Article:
Scholars See Themselves in STEM

In celebration of Mass STEM week, Wiceline Pierre, BHS Class of 2020 and a current sophomore at UMass Amherst, reflects on how Brooke inspired and prepared her to pursue science in college.

Was there a moment or experience that made you fall in love with science?

Studying science was always an interest of mine. Growing up, my family wanted to see me as a doctor or nurse. I realized over time that I was really fond of science classes. I’ve also wanted to take more science and upper sciences classes, my senior year at Brooke High I even took two science classes, Advanced Placement (AP) Bio and medical interventions. I have always been drawn to science and loved it.

What are you studying now? Where did your interest in that area come from?

I am a sophomore at UMass Amherst in the college of natural sciences, and I haven’t declared a major yet. I’m really interested in public health, and I’m trying to decide whether to take the management or science route in that major. I’m interested in public health because it is more connected to the community and how community health is impacted by different factors.

What has been unexpected about studying STEM in college? What is exciting?

A lot of things are circling in my head, with ideas of what I want to do with my future. The exciting part is figuring out my interests and what I’m really passionate about. It is not an easy process. At first, I was really sure I wanted to go pre-med and go to medical school. But now I am more interested in public health. As I get ready to declare a major, I’ve talked to an advisor in the public health department and another in microbiology to understand the programs.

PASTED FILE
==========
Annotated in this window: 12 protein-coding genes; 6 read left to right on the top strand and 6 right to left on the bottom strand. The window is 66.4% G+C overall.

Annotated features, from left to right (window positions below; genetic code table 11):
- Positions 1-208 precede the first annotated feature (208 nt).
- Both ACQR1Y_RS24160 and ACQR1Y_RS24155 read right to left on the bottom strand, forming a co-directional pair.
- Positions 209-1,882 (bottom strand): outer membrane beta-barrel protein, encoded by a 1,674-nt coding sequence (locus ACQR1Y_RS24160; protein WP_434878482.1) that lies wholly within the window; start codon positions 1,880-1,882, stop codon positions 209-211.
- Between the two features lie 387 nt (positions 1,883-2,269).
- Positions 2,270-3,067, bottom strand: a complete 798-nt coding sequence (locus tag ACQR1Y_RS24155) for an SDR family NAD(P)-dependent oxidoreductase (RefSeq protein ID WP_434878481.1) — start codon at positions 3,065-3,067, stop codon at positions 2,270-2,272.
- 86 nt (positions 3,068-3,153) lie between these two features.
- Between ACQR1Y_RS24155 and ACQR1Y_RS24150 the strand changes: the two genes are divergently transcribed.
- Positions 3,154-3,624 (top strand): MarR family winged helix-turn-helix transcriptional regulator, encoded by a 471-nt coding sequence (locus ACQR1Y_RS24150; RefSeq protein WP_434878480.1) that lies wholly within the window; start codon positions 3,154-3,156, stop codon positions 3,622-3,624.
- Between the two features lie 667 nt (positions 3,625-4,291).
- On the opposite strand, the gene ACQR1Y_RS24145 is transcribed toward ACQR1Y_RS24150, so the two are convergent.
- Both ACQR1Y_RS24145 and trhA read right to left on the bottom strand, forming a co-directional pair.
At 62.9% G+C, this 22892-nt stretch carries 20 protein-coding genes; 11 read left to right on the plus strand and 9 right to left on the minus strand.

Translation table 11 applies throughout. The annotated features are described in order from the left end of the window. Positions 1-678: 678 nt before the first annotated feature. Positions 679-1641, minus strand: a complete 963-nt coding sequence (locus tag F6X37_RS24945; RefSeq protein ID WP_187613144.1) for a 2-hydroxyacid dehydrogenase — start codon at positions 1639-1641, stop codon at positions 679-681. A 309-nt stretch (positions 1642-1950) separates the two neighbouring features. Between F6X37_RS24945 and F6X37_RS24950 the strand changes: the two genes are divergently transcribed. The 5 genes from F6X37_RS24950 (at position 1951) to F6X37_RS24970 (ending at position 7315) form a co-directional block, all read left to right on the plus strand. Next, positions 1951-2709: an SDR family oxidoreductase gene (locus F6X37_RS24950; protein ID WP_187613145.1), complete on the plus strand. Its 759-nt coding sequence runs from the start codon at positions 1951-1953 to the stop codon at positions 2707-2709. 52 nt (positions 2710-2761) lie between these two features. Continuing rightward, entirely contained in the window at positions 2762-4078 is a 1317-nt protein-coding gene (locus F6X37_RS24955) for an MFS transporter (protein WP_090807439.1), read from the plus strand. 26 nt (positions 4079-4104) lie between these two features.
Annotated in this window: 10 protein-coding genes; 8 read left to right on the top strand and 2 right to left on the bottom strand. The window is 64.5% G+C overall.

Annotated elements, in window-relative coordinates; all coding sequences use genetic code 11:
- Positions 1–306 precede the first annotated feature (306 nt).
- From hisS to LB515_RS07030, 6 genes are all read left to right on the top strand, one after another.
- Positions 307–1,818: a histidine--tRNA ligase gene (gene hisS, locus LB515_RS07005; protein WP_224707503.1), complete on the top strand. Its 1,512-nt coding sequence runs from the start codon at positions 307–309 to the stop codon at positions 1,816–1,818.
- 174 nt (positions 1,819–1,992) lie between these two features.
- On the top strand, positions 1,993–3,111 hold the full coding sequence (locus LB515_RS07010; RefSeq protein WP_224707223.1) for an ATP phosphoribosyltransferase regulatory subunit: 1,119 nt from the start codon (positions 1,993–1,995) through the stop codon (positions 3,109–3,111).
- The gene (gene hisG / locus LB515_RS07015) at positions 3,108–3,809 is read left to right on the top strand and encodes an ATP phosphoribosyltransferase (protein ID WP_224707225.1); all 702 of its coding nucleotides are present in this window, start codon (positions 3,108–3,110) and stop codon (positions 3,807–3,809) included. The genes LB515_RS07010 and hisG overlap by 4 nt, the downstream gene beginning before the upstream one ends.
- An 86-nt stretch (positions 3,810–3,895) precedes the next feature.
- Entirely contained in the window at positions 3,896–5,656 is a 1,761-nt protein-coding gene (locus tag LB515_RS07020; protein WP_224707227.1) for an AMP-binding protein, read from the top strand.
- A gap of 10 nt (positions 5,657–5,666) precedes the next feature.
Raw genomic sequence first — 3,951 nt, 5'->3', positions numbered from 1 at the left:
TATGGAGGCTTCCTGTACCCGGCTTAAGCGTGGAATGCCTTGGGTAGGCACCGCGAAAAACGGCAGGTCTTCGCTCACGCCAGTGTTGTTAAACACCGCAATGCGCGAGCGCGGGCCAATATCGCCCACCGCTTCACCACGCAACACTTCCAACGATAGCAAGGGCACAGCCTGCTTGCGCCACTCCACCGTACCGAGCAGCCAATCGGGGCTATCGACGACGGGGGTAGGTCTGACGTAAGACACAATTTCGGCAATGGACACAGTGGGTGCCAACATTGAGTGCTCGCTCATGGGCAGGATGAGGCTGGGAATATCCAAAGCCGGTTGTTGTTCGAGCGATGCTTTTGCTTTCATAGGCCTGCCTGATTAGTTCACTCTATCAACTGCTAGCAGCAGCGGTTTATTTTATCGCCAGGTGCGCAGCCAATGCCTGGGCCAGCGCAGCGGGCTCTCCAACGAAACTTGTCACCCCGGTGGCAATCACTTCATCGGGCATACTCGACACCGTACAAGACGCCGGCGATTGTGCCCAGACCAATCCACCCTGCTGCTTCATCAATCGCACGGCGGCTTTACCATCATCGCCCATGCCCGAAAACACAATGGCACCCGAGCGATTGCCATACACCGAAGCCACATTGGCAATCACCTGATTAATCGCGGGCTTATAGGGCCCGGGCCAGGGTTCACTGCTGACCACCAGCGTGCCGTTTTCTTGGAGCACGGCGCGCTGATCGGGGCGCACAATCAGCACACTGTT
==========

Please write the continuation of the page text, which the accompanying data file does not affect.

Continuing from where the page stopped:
I knew it was going to be hard, but I didn’t expect that learning the material requires more than just attending class. I have to go over my notes, read the textbook, and talk to the professors to master the content, which is different from high school.

How did Brooke prepare you to study STEM in college?

AP Bio was a lot like college classes. It was fas- paced and really hard. AP Bio was really hard, but even though it was hard it was also really interesting. I pushed myself to keep going because it was important to me and my future. It also showed me what to expect in college.

Right now I’m in a bio lab, and I already know things like micro-pipetting, because we covered it in AP Bio. In general, they [BHS teachers] advised us well in telling us how to reach out and not be shy to ask for help.

What is your favorite science memory from Brooke?

We did a lot of cool things in medical interventions. Towards the end of the school year, we were doing an experiment to figure out the best stitching method, like in surgery, with our shoelaces. That class was really hands-on. We connected medical interventions like wheelchairs and glasses to the real life situations and impacts of people using them. I love the idea of building something to help someone.

What makes a good science class?

When science is relatable, you can connect more to the content. When it’s about your bodies, your community, and relates to your life, it’s more interesting and engaging.